by Drake Shelton
What is the relationship of a man to his government by nature? What are the similarities between the authority of a man’s parents and the authority of a man’s government? These are the questions that I have asked myself when discussing the subject of civil government with my peers. Though many other questions arise when discussing this subject, these two are perhaps the most difficult and yet intriguing to pursue. Samuel Rutherford took this task upon himself in the seventeenth century when he wrote Lex Rex, which is a rebuttal of the doctrine of the Divine Right of Kings. Sadly, many Reformed Protestants today hold to this doctrine of the Divine Right of Kings and defend it by equating the authority of a father to the authority of government. In some sense there is similarity between the two, but there are grave differences that need to be understood to avoid error. As the great divine Samuel Rutherford said, “Every man by nature is a freeman born, that is, by nature no man cometh out of the womb under any civil subjection to king, prince, or judge, to master, captain, conqueror, teacher…because freedom is natural to all, except freedom from subjection to parents.”
II. The Nature of Paternal Authority Over a Man
Even if Adam had never been beguiled by the serpent in the beginning, man would by nature be subject to his parents. By nature, from the very innocence of creation God has established order and rank. Paul speaks of God being the head of Christ, Christ being the head of man and man being the head of woman, who by nature was born under matrimonial subjection. Admittedly, woman was made for man and under his authority because she originates from him (1 Corinthians 11:8-12). In our ordinary generation we originate from our parents and therefore by nature are subject to them. Though Christ is God blessed forever and never created, he is eternally begotten of the Father and has the Father as his head. Man was made lower than the angels in rank (Hebrews 2, Psalm 8) and have these beings as superiors though not directly under their authority. So it is clear that by nature, there is order and authority given by nature outside of sin. However, is this the case with civil government? What is the difference between the office of father in a family and the office of a king when Isaiah calls him “a nursing father (Isaiah 49:23)?” The answer is given by Samuel Rutherford: “As a man cometh into the world a member of a politic society, he is, by consequence, born subject to the laws of that society; but this maketh him not, from the womb and by nature, subject to a king, as by nature he is subject to his father who begat him, no more than by nature a lion is born subject to another king-lion; for it is by accident that he is born of parents under subjection to a monarch, or to either democratical or aristocratical governors, for Cain and Abel were born under none of these forms of government properly.” The distinction being made by Rutherford is the difference between natural law and positive law. This distinction is defined by Webster’s Dictionary: “In laws, that which is natural, bindeth universally; that which is positive, not so. Although no laws but positive are mutable, yet all are not mutable which are positive.” Therefore, it is clear that paternal authority is different from civil in that paternal authority is universal and therefore natural, while civil authority is regional and temporal in its forms and legislation and therefore positive, mutable and has its origin from the consequences of sin.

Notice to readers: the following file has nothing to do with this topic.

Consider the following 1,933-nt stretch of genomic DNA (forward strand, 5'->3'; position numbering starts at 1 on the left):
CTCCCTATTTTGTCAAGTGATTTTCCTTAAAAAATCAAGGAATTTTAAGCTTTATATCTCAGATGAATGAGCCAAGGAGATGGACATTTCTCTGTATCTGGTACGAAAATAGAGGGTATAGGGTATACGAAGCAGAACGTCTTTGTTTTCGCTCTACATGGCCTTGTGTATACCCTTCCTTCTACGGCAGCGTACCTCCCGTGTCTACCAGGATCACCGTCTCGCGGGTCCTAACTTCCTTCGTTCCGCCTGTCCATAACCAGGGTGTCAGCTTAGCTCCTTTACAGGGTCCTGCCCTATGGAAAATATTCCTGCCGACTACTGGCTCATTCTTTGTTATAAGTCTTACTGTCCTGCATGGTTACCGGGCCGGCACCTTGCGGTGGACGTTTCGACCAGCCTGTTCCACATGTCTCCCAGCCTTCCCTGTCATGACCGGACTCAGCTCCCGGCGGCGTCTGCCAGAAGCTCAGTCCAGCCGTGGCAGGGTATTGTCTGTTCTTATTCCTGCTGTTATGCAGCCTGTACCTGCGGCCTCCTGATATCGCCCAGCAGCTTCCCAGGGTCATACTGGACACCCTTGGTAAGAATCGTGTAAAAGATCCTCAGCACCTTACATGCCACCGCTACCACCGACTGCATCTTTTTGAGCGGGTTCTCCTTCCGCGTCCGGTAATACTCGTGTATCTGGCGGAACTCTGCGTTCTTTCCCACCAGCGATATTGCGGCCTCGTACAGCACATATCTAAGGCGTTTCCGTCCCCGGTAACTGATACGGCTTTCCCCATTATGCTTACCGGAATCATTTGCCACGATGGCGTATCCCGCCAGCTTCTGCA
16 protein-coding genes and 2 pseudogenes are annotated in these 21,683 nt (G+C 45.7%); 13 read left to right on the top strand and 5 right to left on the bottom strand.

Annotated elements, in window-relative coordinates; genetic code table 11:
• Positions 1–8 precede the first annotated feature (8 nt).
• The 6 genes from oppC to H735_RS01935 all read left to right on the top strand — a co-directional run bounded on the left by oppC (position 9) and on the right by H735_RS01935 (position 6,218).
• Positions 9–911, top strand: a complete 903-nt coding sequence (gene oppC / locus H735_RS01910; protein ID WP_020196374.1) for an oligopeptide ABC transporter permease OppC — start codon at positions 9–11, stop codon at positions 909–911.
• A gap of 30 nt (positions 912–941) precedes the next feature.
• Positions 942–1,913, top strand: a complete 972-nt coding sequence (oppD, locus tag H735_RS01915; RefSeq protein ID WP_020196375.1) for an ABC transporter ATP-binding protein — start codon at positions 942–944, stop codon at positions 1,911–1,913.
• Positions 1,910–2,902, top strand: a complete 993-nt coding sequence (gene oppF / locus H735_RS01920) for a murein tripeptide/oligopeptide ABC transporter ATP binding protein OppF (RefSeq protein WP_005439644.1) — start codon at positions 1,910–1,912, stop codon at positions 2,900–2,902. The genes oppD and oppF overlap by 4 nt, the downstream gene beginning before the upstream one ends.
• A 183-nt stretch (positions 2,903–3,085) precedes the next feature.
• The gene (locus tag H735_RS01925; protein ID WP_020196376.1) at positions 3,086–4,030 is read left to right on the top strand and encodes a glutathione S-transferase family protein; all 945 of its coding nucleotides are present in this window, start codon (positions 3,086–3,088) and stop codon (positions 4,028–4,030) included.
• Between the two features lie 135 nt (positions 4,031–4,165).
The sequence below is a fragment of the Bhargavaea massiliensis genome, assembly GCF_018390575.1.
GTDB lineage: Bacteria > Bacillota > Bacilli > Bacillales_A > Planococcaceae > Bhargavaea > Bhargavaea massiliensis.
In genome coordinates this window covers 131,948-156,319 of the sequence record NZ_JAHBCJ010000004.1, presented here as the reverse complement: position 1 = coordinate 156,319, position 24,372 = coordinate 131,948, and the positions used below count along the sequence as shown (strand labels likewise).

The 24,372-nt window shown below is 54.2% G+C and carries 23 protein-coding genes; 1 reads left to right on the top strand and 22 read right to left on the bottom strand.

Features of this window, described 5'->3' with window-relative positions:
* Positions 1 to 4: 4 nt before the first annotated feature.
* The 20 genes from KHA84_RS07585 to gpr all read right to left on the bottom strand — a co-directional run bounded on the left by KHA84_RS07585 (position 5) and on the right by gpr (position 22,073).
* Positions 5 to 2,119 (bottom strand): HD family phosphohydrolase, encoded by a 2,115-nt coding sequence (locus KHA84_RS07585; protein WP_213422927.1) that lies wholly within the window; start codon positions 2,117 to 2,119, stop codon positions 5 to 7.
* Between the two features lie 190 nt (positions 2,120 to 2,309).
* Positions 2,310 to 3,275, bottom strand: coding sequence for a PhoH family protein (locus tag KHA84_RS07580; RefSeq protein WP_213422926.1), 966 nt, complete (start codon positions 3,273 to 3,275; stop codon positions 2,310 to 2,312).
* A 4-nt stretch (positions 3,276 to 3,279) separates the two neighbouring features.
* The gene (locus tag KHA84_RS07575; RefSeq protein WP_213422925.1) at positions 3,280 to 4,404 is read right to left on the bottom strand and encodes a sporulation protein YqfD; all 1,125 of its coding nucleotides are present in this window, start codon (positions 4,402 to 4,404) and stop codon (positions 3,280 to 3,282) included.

III. The Nature of Civil Authority Over a Man
The nature of civil authority is given in Romans 13. The Divine Right of Kings doctrine interprets this passage as descriptive. This view is incorrect due to the key terms that regularly describe government for most are not “a revenger to execute wrath upon him that doeth evil.” Romans 13 is prescribing the authority in much the same way the constitution of the United States is described as “an express powers document.” This method of delegation is a “regulative principle” and the only authority that it has is that which has been expressly stated by God. To this statement some will object that government has authority in the same way a father does when he tells his son to take his feet off the coffee table. They will argue that there is no command or prohibition in the Word contrary to one’s foot on the table, but the father has authority to forbid such. This objector fails to see the distinction between paternal and civil authority. Rutherford pointed out that kings are called fathers metaphorically in the scriptures and tyrannous leaders are metaphorically called leopards and lions in Ezekiel 22:27, and Zephaniah 3:3; “If then, tyrannous judges be not essentially and formally leopards and lions, but only metaphorically, neither can kings be formally fathers.” Civil power and fatherly power are not of the same essence as this objection implies and “It is answered,- that the argument presupposeth that royal power and fatherly power is one and the same in nature, whereas they differ in nature, and are only one by analogy and proportion; for so pastors of the Word are called fathers, 1 Cor. iv. 15, it will not follow, that once a pastor, evermore a pastor; and that if therefore pastors turn wolves, and by heretical doctrine corrupt the flock, they cannot be cast out of the church.”
Therefore, by the clear exposition of the nature of paternal authority contrasted with civil authority, man is born under paternal authority, yet man is free from all civil authority that is not given clear authorization in the Word of God. However, this does not mean that it will be always expedient to resist without exception.